When I travel, I take along the world’s oldest laptop. It’s an ancient MacBook, chipped and cracked and scarred.
The laptop lacks any and all modern features or recent technological developments. The battery is totally shot; it works only if plugged into an electrical source that is directly linked to the power grid at the Hoover Dam. I’m not sure exactly how old it is, but I’m confident it dates from the pre-Twitter era, when email was a novel item and cell phones had antennae. It’s unfashionably thick and heavy. I think some of its components might be made of stone.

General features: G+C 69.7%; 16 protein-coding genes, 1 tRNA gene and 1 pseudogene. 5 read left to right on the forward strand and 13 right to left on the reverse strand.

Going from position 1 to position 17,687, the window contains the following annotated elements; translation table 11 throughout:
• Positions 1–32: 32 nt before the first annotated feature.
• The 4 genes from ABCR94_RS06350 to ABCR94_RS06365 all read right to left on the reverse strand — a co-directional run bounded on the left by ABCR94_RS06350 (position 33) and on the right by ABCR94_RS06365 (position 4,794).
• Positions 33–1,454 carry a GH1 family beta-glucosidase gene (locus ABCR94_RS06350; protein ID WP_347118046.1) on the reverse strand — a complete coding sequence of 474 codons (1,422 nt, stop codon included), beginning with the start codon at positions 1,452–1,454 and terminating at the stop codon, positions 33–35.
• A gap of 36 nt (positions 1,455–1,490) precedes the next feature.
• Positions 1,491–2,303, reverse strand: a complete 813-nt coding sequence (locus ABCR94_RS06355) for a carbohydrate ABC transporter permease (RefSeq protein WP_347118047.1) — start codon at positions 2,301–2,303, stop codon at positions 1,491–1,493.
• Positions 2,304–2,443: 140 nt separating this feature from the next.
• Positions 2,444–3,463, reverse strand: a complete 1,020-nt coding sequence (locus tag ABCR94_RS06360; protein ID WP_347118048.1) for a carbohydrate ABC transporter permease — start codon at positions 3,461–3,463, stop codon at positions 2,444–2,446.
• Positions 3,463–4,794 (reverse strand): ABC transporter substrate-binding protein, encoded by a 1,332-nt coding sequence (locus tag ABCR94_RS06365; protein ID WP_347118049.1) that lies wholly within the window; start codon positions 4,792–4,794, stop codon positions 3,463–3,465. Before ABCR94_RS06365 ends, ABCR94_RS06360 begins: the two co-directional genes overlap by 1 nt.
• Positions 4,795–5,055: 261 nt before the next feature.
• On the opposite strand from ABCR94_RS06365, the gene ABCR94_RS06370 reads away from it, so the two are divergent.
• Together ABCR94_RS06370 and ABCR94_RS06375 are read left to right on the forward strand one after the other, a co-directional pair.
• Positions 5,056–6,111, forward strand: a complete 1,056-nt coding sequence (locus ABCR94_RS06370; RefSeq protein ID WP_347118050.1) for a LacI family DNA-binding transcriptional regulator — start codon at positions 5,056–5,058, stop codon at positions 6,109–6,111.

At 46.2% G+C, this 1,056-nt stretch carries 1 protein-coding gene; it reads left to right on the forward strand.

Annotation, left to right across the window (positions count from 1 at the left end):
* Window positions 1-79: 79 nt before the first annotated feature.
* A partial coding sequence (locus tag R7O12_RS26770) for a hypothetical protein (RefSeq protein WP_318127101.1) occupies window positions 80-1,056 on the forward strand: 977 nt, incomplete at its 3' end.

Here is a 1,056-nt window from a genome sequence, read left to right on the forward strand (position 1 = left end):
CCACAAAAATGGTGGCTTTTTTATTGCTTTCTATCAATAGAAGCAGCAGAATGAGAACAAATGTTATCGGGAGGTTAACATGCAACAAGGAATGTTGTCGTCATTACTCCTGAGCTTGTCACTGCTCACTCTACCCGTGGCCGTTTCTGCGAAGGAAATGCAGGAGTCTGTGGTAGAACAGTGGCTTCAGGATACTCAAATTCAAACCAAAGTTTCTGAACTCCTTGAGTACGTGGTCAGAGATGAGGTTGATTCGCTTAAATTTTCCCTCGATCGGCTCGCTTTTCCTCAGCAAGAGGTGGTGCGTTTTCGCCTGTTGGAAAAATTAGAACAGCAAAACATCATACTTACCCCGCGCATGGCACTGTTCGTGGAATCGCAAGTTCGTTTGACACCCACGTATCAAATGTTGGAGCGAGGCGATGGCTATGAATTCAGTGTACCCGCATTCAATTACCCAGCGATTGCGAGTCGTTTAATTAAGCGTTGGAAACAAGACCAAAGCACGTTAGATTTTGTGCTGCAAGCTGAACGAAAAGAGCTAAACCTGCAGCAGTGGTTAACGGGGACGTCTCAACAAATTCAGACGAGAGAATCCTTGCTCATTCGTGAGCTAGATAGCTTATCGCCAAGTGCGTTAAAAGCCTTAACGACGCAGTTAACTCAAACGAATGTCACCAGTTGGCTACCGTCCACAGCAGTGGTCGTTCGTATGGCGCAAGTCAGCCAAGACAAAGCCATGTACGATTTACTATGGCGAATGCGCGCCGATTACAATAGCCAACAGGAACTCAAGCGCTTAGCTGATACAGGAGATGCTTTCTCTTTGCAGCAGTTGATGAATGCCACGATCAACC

It was Richard’s laptop, three or four laptops ago. (He’s the one who put Alfred E. Newman on the screen.) He abandoned it when he got a new one and I exercised the time-honored parental right of adverse possession of discarded kid items. I take it with me on the road precisely because it’s older than Methuselah. I don’t care if it gets jostled or dropped or treated roughly. But it does what I need it to do, and I have deep respect for its durability and reliability. I’ve used it for years now, and it’s never failed me yet.
As I say to my kids and my younger colleagues, newer isn’t necessarily better.